It’s been a strange ride for Foxygen. The Californian duo made humorous, uncanny psychedelic pop waves with ‘Take the Kids Off Broadway’ and its magnificent follow-up ‘We Are the 21st Century Ambassadors of Peace & Magic’. Said ‘60s pop revitalisations, alongside frivolous, amped-up live shows have given Sam France and Jonathan Rado a well-earned authenticity seal of approval, but 2014’s ‘…And Star Power’ saw the duo run into a lamppost of ill-advised druggy-hedonism and subsequent critical disapproval.
Whatever pseudo-unique avant-garde Foxygen were cradling previously has seemingly been swept under the rug with ‘Hang’, an album that feels more absentminded and natural than the try-hard, “let’s make our own weird collection of Velvet Underground studio outtakes” feel of ‘…And Star Power’. It’s refreshing to see a band go back to a style that garnered such fandom in the first place, especially a band such with brashness as Foxygen. Still, that’s not to say things are exactly how they were four years ago, and to say Foxygen have a set ‘style’ would be a bit of an insult.
[contentblock id=141 img=adsense.png]
‘Follow the Leader’ sees the band go for a glamorous, ‘60s reboot that wouldn’t seem out of place on friend/collaborator Diane Coffee’s 2015 album ‘Everybody’s a Good Dog’. Songs like ‘Avalon’, ‘America’ and ‘Upon a Hill’ see the arrangements switch from music hall to chamber pop to baroque pop to jazz as quickly as you can say “Merry Christmas from the pines”. If you thought those arrangements were larger than life, the two concluding songs ‘Trauma’ and ‘Rise Up’ have crumbling, almighty orchestral sections that tower alongside Sam France’s throaty weeps. A 40-piece orchestra was utilised throughout the bulk of the album, adding colour when needed.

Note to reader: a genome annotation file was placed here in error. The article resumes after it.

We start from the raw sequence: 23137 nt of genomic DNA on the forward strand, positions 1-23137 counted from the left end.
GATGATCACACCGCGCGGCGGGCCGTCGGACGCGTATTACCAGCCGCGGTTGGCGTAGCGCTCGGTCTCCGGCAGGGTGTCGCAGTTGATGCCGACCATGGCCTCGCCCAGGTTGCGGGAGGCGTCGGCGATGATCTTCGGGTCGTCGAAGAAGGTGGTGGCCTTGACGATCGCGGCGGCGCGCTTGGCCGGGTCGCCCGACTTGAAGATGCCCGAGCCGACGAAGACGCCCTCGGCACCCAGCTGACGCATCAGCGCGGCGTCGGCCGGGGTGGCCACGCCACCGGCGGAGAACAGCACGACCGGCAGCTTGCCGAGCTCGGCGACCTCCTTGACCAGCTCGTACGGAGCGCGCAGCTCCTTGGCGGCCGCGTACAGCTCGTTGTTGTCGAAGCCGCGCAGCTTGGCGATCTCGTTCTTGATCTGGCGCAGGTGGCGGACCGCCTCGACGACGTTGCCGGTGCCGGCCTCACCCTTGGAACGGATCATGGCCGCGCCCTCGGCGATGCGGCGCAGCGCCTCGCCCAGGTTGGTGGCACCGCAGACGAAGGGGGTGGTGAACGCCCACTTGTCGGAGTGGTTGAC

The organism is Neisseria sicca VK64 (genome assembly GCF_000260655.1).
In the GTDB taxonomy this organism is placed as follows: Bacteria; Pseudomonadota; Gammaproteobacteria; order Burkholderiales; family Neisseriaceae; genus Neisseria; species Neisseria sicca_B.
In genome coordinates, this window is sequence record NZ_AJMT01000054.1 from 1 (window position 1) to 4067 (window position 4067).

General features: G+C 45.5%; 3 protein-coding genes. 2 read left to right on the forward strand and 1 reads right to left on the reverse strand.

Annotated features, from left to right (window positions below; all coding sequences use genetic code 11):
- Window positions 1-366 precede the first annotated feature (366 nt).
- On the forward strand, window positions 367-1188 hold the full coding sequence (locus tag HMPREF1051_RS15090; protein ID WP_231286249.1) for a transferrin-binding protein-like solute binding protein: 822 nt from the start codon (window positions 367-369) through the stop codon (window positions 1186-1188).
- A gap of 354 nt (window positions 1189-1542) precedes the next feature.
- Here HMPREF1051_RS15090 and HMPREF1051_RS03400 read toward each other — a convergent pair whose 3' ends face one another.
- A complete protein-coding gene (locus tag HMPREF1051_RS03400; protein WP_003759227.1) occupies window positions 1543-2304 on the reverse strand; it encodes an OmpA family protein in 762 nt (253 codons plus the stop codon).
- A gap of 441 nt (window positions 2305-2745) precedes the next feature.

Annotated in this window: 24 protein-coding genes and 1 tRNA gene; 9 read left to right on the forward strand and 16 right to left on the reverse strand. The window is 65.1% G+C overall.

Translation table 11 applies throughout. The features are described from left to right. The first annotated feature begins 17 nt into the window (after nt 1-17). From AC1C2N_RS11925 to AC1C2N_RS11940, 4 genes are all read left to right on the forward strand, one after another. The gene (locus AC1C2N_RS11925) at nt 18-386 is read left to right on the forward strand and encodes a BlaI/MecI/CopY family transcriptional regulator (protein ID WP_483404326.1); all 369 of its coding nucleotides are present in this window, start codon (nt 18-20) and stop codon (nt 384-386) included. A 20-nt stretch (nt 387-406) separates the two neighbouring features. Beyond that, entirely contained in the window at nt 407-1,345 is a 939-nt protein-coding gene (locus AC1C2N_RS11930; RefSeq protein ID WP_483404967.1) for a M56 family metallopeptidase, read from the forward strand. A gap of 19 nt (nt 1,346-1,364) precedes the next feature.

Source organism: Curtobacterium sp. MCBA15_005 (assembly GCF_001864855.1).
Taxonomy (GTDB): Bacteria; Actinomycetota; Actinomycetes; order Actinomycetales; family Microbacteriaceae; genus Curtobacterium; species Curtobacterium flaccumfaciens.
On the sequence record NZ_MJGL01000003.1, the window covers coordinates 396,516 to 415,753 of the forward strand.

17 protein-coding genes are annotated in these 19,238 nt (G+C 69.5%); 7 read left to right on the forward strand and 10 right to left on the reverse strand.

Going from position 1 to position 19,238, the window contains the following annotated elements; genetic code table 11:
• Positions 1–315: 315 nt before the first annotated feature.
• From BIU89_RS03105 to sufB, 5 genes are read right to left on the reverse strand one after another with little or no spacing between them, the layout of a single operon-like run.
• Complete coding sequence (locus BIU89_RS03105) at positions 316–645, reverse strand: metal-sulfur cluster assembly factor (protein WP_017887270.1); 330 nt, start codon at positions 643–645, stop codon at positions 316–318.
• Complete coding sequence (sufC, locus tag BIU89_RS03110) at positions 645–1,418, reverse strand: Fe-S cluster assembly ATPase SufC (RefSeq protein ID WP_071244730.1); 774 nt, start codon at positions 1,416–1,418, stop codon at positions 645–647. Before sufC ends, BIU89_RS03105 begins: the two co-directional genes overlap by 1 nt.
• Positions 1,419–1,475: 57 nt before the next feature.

The style of production compliments the barrage of old-fashioned stylistic quirks, with the music sounding like it could be plucked right out of a ‘60s record, for the most part anyway. The mixing is rich and rewarding, a big step up from ‘…And Star Power’, which was the first album to be produced entirely by France and Rado, with ‘Hang’ being the superior second.
Despite the natural feeling a good deal of ‘Hang’ has, it’d be easy to see a few bits and pieces become regarded as ‘gimmicky’ and one big homage hotchpotch as opposed to ‘We Are the 21st Century Ambassadors of Peace & Magic’, which felt more like a young, realistic band. Some of the vocal takes are so animated that they may come across as a self-parody, particularly on ‘Mrs. Adams’ and ‘Rise Up’, but even if they are, they’re invitingly ambitious. Luckily, the album avoids hitting the ‘so hip, so sparkly’ brick wall that the Flaming Lips have recently built for themselves, which is a relief as the Lips did contribute to this album.
‘Hang’ is an incredibly optimistic album, one that runs on diggable campiness and flower power. It’s almost hilariously old-fashioned, but it’s adventurous enough to feel like something brand new. Oxygen has been returned to Foxygen.